So to start,  I dont dabble much in my retirement. My company started a SAR/SEP fund for retirement years ago and I just basically let it do its thing. Now, they are moving it all into a Vanguard account to get rid of all the management fees and what not. With this move,  I am now in charge of managing my funds how I see fit, and since Im not on top of this stuff very well, Im trying to throw out feelers to get opinions to help make some decisions on what to do going forward . My boss, who is really involved in investing, recommends to stick with investing it in either  the S&P 500 ,  target retirement, or a combination of the two. He has made some valid points on why.  ...Another persons advice was to subtract your age from 100, use that number as a percent to put into something a little more high risk, but keep the other portion in something like the S&P 500. That way, you start off a little more risky, but the older you get, the less risk you take. ...Sounds like theres alot of schools of thought out there, so Id love to get some thoughts from others on it all.

When I graduated from AU, I knew I would always make a very comfortable living with my technical degree but I wanted to learn how to build wealth. I spent every chance I got over the next 3+ year span with a much older AU alum that is extremely wealthy, self-made in every sector of business possible but his real passion was the markets. I got a free and very valuable education in the markets that allowed me to retire at the age of 52, the key to it is education! Selectively buy as much as possible as you go through life and don't sell unless a company gives you a reason. I started young and didn't need to take risk, another great nugget of advise he left with me.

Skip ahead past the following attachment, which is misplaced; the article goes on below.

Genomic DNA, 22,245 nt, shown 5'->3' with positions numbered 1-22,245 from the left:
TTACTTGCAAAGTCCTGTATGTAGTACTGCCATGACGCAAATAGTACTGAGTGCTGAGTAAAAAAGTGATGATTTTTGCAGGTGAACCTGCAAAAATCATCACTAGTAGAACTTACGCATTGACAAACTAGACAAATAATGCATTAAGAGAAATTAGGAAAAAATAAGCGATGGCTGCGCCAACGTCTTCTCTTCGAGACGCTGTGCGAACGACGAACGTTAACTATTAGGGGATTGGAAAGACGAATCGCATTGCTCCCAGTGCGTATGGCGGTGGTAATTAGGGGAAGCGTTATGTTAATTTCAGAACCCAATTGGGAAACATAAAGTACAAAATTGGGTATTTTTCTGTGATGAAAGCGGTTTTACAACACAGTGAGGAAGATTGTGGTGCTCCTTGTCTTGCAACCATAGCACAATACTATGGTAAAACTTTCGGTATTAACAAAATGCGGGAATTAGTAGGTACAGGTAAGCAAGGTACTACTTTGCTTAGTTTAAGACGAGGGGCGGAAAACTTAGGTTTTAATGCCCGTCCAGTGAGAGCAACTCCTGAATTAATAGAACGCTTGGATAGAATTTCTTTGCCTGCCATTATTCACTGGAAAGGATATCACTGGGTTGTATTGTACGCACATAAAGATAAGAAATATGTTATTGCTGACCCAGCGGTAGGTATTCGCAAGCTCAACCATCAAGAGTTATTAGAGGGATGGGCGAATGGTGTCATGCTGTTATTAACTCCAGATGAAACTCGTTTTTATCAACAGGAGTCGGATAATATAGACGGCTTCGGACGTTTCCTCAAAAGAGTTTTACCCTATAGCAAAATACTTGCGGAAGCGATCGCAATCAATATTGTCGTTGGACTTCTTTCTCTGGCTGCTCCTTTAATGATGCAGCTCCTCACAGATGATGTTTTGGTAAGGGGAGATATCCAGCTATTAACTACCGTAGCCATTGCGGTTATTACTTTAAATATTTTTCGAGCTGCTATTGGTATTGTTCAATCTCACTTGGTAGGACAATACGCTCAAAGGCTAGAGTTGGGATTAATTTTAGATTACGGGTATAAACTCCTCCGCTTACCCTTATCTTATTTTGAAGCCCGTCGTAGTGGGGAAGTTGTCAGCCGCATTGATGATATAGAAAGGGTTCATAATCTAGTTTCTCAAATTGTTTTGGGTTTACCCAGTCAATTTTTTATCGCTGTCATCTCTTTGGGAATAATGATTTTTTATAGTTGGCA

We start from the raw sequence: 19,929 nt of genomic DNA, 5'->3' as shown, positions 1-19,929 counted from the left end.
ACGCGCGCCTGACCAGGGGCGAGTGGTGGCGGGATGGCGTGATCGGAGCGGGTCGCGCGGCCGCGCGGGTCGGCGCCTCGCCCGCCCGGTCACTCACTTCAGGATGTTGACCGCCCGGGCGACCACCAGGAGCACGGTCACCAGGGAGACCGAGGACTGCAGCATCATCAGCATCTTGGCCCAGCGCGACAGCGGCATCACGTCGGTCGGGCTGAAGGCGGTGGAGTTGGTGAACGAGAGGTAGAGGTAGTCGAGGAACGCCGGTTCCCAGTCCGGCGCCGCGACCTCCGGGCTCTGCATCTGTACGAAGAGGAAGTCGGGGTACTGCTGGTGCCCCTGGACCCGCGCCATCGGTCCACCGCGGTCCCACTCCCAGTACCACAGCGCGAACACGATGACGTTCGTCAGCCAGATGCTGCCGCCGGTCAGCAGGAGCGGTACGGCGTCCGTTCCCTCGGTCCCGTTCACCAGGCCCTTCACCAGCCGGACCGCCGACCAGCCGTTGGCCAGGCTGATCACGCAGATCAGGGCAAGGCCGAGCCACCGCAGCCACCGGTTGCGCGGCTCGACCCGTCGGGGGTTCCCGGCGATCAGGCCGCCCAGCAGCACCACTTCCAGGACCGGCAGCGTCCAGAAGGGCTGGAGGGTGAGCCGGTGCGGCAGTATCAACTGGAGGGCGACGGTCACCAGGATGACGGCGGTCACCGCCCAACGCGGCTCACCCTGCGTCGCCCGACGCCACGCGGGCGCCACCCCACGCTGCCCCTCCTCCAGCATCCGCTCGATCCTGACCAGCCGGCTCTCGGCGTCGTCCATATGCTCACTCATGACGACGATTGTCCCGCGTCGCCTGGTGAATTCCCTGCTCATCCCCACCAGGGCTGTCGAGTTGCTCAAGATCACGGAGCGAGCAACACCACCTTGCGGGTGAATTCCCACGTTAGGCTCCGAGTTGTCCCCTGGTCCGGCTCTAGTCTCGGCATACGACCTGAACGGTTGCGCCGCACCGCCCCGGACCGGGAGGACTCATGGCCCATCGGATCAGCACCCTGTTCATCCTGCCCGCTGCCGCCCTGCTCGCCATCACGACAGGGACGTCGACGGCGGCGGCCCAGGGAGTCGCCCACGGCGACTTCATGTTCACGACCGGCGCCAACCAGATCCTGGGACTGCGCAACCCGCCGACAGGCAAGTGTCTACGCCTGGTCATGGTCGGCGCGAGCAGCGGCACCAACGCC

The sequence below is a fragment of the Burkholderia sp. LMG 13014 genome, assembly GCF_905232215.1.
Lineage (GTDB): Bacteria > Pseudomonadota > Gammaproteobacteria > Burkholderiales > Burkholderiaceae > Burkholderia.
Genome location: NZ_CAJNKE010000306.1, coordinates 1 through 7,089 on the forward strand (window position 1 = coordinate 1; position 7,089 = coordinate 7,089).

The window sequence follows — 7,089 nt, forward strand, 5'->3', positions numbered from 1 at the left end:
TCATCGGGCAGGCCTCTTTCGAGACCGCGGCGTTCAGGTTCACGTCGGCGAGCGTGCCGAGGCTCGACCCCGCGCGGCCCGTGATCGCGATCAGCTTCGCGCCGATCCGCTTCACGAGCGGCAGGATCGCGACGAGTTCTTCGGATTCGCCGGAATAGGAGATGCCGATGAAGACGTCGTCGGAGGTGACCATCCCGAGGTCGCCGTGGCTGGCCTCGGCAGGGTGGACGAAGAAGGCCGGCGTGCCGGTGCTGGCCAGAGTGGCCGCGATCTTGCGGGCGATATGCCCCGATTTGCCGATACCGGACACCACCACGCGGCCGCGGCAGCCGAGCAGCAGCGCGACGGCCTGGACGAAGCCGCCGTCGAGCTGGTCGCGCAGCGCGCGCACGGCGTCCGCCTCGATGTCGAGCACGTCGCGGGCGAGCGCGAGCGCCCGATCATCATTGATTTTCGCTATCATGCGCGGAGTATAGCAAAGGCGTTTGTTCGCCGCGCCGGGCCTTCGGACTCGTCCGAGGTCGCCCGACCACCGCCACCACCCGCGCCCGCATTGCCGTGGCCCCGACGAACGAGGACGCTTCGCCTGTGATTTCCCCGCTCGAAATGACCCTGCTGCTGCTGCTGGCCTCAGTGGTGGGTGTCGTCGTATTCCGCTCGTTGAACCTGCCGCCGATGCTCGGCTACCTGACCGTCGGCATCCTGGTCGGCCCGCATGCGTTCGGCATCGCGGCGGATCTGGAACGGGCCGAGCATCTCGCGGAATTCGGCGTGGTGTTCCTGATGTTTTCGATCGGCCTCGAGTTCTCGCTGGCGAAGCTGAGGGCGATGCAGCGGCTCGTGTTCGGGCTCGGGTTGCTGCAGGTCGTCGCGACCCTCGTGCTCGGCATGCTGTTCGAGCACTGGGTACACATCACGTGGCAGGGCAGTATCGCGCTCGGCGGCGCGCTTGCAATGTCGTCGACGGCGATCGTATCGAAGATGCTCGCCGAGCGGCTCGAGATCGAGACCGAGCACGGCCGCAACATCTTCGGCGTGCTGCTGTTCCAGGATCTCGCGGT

Today I bought MO (great yield and stock appreciation that will put me in double-digit gains).  

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On 9/23/2022 at 1:06 PM, abw0004 said:

Right now we are in a holding pattern to see where this is going.  No new money is being invested that this moment from our firm.  If we do, we are investing half now and waiting to invest the other half.